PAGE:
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The Rain-Soaked Koreatown Blues: Han Bat Sul Lung Tang and Koo’s Sweet Rice Pancake

l
losangelicioustimes Dec 20, 2010 02:36 PM

(Inspired by LA hounder "mrgreenbeenz")

Los Angeles is currently facing the full brunt of a heavy storm system that is expected to last the entire week. Or, to put it as my grandfather used to say, it’s raining like a cow pissing on a flat rock. It’s common knowledge that people in this fair city completely lose their shit when rain starts a fallin’. LA motorists are as cautious with their speed during inclement weather as they with their turn signals on the freeway. Add on top the logistical stress that a week of straight rainfall has on a city that usually experiences 300 days of sunshine a year, and rainy LA makes for a pretty sucky place. Yet, even in the midst of crisis there lies great opportunity, as the old proverb goes. For me that opportunity was finding solace in a good rainy day meal that would warm the body and nourish the soul. For that I headed to Koreatown, inspired by the recent post of the oddly-named Chowhounder, ‘mrgreenbeenz’. Koreatown may not seem like an obvious choice for a day meal on a stormy day, but when you consider it in terms of geography it makes perfect sense. Korea is located very far north in terms of latitude. In fact, North Korea is only a stones throw away from the vast frozen wasteland of Eastern Russia (even closer than Sarah Palin). So naturally Korean cuisine has a wide array of dishes that are exceptional for knocking out the chill caused by a blustery day.

The most famous of these cold-weather dishes is probably Sul Lung Tang, a beef soup whose milky-white broth is developed from boiling whole beef bones for an entire day. In Koreatown, the Cadillac of Sal Lung Tang is undoubtedly the sparsely adorned, Han Bat Sul Lung Tang, a blink-and-you-miss-it gem just off Western Ave. Han Bat does you a favor and simplifies the menu into essentially one item, soup. You do however get a choice of meat, those being: brisket, tripe, intensifies, liver, etc. The best choice though is to spring for the mixed bowl which contains all the meats to ensure you don’t miss out on any type of offal deliciousness the cow has to offer. When your soup arrives it comes accompanied with 2 dishes of kimchee, one radish and one cabbage, a bowl of rice and a heaping tub of green onions. I learned the hard way that the tub was meant to be communal as the waitresses impatiently waited for me to finish sprinkling onions onto my soup so she could drop the bucket off at the next table. What can I say, I like green onions. The meat in the soup was boiled to extreme tenderness, both absorbing and imparting it’s rich flavor into the broth. Texture is added by the thin, clear cellophane noodles that hide in the bottom of the bowl. Some prefer taking a spoonful of rice and dipping it in the broth and letting the flavor soak it. Whatever way the soup is enjoyed (every person in the restaurant seemed to have their own variation) the best part is undeniably the hearty broth. The marrow of the beef bones lends a rich mineral flavor that can only be described as both wholesome and rejuvenating. Finishing my bowl I felt like Michael Strahan must feel when he finishes a bowl of Chunky Soup.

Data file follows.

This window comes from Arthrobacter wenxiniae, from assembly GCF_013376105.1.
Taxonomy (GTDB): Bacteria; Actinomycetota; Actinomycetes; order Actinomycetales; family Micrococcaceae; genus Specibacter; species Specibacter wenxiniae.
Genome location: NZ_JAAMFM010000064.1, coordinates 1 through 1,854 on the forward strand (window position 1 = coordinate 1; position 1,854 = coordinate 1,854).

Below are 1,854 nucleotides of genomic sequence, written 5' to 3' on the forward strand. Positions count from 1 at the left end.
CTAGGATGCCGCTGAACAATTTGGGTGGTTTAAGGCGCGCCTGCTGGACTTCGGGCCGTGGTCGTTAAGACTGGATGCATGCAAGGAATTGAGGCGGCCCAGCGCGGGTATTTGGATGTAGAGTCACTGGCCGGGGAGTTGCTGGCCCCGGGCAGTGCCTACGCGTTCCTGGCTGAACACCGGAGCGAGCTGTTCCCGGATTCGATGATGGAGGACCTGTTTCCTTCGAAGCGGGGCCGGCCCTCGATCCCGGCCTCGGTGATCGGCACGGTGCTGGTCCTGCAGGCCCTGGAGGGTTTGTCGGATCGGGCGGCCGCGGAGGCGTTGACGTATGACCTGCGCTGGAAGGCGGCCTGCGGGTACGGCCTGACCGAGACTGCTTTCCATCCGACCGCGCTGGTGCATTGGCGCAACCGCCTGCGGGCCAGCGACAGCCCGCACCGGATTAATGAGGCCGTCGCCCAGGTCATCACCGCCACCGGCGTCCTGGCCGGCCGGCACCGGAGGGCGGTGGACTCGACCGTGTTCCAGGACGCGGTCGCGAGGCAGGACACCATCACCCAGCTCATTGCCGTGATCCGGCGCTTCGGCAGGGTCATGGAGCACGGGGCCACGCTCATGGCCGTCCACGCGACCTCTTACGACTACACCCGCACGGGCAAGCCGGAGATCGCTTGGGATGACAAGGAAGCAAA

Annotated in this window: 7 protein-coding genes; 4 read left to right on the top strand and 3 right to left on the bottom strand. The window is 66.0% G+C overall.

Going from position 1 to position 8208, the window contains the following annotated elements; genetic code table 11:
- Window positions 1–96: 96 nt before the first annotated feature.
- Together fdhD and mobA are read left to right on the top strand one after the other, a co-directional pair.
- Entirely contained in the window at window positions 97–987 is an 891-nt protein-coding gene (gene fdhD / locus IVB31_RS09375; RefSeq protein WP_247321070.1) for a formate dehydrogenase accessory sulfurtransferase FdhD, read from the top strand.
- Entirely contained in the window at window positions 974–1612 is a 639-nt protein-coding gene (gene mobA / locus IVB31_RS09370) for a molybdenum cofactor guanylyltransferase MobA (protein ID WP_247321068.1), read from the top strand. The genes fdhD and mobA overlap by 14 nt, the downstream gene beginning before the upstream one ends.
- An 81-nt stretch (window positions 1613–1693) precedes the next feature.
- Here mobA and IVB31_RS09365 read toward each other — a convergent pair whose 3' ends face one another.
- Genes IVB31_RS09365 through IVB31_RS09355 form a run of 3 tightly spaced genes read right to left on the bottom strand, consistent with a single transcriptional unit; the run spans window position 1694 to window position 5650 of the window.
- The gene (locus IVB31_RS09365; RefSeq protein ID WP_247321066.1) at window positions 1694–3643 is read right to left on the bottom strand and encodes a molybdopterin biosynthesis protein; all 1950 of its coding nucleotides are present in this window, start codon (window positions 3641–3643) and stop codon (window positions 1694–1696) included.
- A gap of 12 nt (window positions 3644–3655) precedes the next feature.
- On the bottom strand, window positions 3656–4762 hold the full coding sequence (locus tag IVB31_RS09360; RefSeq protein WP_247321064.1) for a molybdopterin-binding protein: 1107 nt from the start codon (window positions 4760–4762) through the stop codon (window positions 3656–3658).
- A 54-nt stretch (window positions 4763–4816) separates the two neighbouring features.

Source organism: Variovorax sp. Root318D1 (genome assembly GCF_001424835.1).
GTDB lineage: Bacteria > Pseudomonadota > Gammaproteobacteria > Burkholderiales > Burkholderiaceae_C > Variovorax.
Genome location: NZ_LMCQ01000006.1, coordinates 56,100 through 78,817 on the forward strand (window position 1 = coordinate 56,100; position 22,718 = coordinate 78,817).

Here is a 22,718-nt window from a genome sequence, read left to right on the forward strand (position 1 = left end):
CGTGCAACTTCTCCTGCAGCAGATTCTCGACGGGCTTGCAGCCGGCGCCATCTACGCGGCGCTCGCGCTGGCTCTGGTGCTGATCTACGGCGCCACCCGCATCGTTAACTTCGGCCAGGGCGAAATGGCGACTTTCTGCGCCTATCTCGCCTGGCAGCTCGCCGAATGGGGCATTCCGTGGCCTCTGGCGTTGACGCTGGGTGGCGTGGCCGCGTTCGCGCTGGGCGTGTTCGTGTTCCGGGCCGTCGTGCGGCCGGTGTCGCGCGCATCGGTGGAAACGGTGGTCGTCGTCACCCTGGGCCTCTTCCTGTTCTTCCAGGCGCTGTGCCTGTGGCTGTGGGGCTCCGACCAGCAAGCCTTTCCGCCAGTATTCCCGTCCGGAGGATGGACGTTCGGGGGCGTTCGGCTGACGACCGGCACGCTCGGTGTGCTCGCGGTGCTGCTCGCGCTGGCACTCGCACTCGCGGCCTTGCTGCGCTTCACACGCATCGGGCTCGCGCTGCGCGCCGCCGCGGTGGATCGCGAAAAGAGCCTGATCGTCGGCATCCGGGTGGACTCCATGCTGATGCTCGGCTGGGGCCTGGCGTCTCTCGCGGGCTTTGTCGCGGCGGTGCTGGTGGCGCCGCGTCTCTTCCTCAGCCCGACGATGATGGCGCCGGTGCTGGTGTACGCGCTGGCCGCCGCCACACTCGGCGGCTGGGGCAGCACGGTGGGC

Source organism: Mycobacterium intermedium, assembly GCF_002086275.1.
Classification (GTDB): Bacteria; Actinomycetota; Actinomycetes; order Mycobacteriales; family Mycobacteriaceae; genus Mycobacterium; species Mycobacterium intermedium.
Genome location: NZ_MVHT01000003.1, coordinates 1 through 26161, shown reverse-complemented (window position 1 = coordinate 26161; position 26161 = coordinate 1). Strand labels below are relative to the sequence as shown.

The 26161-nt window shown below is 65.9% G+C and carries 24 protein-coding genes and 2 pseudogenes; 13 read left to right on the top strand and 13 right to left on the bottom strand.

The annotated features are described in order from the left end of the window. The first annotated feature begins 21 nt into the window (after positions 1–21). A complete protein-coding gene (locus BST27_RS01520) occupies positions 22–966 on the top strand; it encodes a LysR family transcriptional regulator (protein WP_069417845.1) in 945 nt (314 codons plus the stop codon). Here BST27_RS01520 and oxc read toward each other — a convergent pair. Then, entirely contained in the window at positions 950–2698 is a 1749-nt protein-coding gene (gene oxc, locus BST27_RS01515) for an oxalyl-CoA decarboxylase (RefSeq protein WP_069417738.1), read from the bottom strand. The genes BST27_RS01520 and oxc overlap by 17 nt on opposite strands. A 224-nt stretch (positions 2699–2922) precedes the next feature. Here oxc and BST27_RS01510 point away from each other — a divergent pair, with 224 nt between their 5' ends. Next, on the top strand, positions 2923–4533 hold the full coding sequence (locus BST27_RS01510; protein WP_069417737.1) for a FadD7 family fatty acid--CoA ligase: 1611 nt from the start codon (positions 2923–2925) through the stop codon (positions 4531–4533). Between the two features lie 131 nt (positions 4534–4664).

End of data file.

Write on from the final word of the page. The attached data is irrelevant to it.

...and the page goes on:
Across the street, almost by destiny, is a odd little trailer outside a Korean grocery that is famous for its Ho-tteok, a sweet rice pancake that looks like it would be more home at a state fair. I ordered a few and watched from beneath the awning as two mexican ladies folded brown sugar and ground peanuts into a ball of pale dough. The dough is then placed on a oiled griddle and pressed flat until it is crispy brown on the outside and gooey on the inside with a thin layer of sweet filling inside. They taste like a McGriddle that has attained nirvana. I stood, sheltered from the rain, wolfing down these cakes with little regard for their piping hot temperature. Several Koreans passed by, nodding in approval. I noticed that they were all headed to another busy stand which was serving a snack I was unfamiliar with. Turns out it was grilled squid jerky, or Momzzang. Despite feeling full enough already, I ordered the squid body, which is first lacquered with a thin layer of peanut butter, grilled, then cut up into strips and served with chili sauce. It was tender, chewy and slightly sweet, complimenting the spicy chili sauce perfectly. I see how squid jerky could become quite addicting, and judging by the line forming, it already had hooked many fans. In fact, some Korean families were ordering yelling orders from their car windows to the squid lady to avoid standing in the rain. All in all, I ended the night only $15 lighter in exchange for a supremely satisfying 3-course meal. Hopping puddles back to my car, I didn’t even mind my soaked jacket and damp socks. With food this tasty within my reach, I say bring on the rain.

Pics and Full Review here: http://losangelicioustimes.com/2010/1...

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Han Bat Shul Lung Tang
4163 W 5th St, Los Angeles, CA 90020

  1. terramassu Dec 21, 2010 12:33 PM

    Nice review. Han Bat is amazing!

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